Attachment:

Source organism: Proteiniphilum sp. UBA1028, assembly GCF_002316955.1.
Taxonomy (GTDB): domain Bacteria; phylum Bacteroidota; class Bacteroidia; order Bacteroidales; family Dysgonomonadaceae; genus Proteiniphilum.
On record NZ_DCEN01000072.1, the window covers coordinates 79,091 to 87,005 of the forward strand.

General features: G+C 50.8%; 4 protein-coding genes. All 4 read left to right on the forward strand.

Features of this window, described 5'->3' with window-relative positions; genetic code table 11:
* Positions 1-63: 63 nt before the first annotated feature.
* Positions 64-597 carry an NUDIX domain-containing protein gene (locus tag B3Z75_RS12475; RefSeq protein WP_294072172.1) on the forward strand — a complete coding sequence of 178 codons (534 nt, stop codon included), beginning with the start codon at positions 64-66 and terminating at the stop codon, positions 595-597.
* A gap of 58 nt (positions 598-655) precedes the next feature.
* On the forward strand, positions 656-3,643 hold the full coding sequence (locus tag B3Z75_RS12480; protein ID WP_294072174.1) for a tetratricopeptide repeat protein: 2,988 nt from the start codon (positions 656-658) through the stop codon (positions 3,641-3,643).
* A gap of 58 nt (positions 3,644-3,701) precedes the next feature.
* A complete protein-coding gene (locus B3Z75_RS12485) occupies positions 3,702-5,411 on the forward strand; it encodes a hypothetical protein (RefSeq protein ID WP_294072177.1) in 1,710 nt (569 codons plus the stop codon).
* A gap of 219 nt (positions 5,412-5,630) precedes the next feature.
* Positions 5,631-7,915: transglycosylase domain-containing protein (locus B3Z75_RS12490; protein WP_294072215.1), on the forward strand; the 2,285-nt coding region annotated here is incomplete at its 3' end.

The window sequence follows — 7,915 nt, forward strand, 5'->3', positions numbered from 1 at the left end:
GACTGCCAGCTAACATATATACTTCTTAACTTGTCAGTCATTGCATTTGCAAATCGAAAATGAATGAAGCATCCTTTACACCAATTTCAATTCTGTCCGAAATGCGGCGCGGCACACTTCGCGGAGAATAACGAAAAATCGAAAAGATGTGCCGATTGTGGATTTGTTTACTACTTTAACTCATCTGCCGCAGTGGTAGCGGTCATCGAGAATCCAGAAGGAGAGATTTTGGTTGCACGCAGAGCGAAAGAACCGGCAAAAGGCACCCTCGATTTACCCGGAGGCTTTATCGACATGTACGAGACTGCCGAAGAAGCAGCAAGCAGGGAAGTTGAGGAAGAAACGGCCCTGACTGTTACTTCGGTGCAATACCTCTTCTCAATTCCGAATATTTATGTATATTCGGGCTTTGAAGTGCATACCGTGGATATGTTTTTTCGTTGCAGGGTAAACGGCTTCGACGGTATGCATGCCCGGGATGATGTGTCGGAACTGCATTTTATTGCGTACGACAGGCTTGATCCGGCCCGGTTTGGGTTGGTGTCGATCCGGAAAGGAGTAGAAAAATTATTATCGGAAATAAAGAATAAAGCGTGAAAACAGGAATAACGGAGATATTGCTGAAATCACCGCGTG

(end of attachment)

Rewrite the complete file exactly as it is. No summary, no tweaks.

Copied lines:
Source organism: Proteiniphilum sp. UBA1028, assembly GCF_002316955.1.
Taxonomy (GTDB): domain Bacteria; phylum Bacteroidota; class Bacteroidia; order Bacteroidales; family Dysgonomonadaceae; genus Proteiniphilum.
On record NZ_DCEN01000072.1, the window covers coordinates 79,091 to 87,005 of the forward strand.

General features: G+C 50.8%; 4 protein-coding genes. All 4 read left to right on the forward strand.

Features of this window, described 5'->3' with window-relative positions; genetic code table 11:
* Positions 1-63: 63 nt before the first annotated feature.
* Positions 64-597 carry an NUDIX domain-containing protein gene (locus tag B3Z75_RS12475; RefSeq protein WP_294072172.1) on the forward strand — a complete coding sequence of 178 codons (534 nt, stop codon included), beginning with the start codon at positions 64-66 and terminating at the stop codon, positions 595-597.
* A gap of 58 nt (positions 598-655) precedes the next feature.
* On the forward strand, positions 656-3,643 hold the full coding sequence (locus tag B3Z75_RS12480; protein ID WP_294072174.1) for a tetratricopeptide repeat protein: 2,988 nt from the start codon (positions 656-658) through the stop codon (positions 3,641-3,643).
* A gap of 58 nt (positions 3,644-3,701) precedes the next feature.
* A complete protein-coding gene (locus B3Z75_RS12485) occupies positions 3,702-5,411 on the forward strand; it encodes a hypothetical protein (RefSeq protein ID WP_294072177.1) in 1,710 nt (569 codons plus the stop codon).
* A gap of 219 nt (positions 5,412-5,630) precedes the next feature.
* Positions 5,631-7,915: transglycosylase domain-containing protein (locus B3Z75_RS12490; protein WP_294072215.1), on the forward strand; the 2,285-nt coding region annotated here is incomplete at its 3' end.

The window sequence follows — 7,915 nt, forward strand, 5'->3', positions numbered from 1 at the left end:
GACTGCCAGCTAACATATATACTTCTTAACTTGTCAGTCATTGCATTTGCAAATCGAAAATGAATGAAGCATCCTTTACACCAATTTCAATTCTGTCCGAAATGCGGCGCGGCACACTTCGCGGAGAATAACGAAAAATCGAAAAGATGTGCCGATTGTGGATTTGTTTACTACTTTAACTCATCTGCCGCAGTGGTAGCGGTCATCGAGAATCCAGAAGGAGAGATTTTGGTTGCACGCAGAGCGAAAGAACCGGCAAAAGGCACCCTCGATTTACCCGGAGGCTTTATCGACATGTACGAGACTGCCGAAGAAGCAGCAAGCAGGGAAGTTGAGGAAGAAACGGCCCTGACTGTTACTTCGGTGCAATACCTCTTCTCAATTCCGAATATTTATGTATATTCGGGCTTTGAAGTGCATACCGTGGATATGTTTTTTCGTTGCAGGGTAAACGGCTTCGACGGTATGCATGCCCGGGATGATGTGTCGGAACTGCATTTTATTGCGTACGACAGGCTTGATCCGGCCCGGTTTGGGTTGGTGTCGATCCGGAAAGGAGTAGAAAAATTATTATCGGAAATAAAGAATAAAGCGTGAAAACAGGAATAACGGAGATATTGCTGAAATCACCGCGTG